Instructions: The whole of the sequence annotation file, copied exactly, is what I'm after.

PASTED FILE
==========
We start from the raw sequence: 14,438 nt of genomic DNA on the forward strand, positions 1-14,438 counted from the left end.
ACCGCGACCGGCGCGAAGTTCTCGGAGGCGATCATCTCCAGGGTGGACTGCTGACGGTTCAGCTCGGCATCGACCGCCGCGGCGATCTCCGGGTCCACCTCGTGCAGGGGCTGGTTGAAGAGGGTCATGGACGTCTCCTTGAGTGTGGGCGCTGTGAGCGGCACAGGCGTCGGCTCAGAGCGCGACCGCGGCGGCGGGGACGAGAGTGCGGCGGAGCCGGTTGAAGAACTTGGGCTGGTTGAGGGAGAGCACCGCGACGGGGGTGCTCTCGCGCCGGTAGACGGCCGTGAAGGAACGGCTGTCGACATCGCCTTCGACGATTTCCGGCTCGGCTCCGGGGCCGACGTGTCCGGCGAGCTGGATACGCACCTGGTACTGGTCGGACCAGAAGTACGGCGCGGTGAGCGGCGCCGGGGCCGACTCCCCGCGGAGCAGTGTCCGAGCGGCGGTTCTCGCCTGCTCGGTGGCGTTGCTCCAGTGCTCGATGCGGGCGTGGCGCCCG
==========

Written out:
We start from the raw sequence: 14,438 nt of genomic DNA on the forward strand, positions 1-14,438 counted from the left end.
ACCGCGACCGGCGCGAAGTTCTCGGAGGCGATCATCTCCAGGGTGGACTGCTGACGGTTCAGCTCGGCATCGACCGCCGCGGCGATCTCCGGGTCCACCTCGTGCAGGGGCTGGTTGAAGAGGGTCATGGACGTCTCCTTGAGTGTGGGCGCTGTGAGCGGCACAGGCGTCGGCTCAGAGCGCGACCGCGGCGGCGGGGACGAGAGTGCGGCGGAGCCGGTTGAAGAACTTGGGCTGGTTGAGGGAGAGCACCGCGACGGGGGTGCTCTCGCGCCGGTAGACGGCCGTGAAGGAACGGCTGTCGACATCGCCTTCGACGATTTCCGGCTCGGCTCCGGGGCCGACGTGTCCGGCGAGCTGGATACGCACCTGGTACTGGTCGGACCAGAAGTACGGCGCGGTGAGCGGCGCCGGGGCCGACTCCCCGCGGAGCAGTGTCCGAGCGGCGGTTCTCGCCTGCTCGGTGGCGTTGCTCCAGTGCTCGATGCGGGCGTGGCGCCCG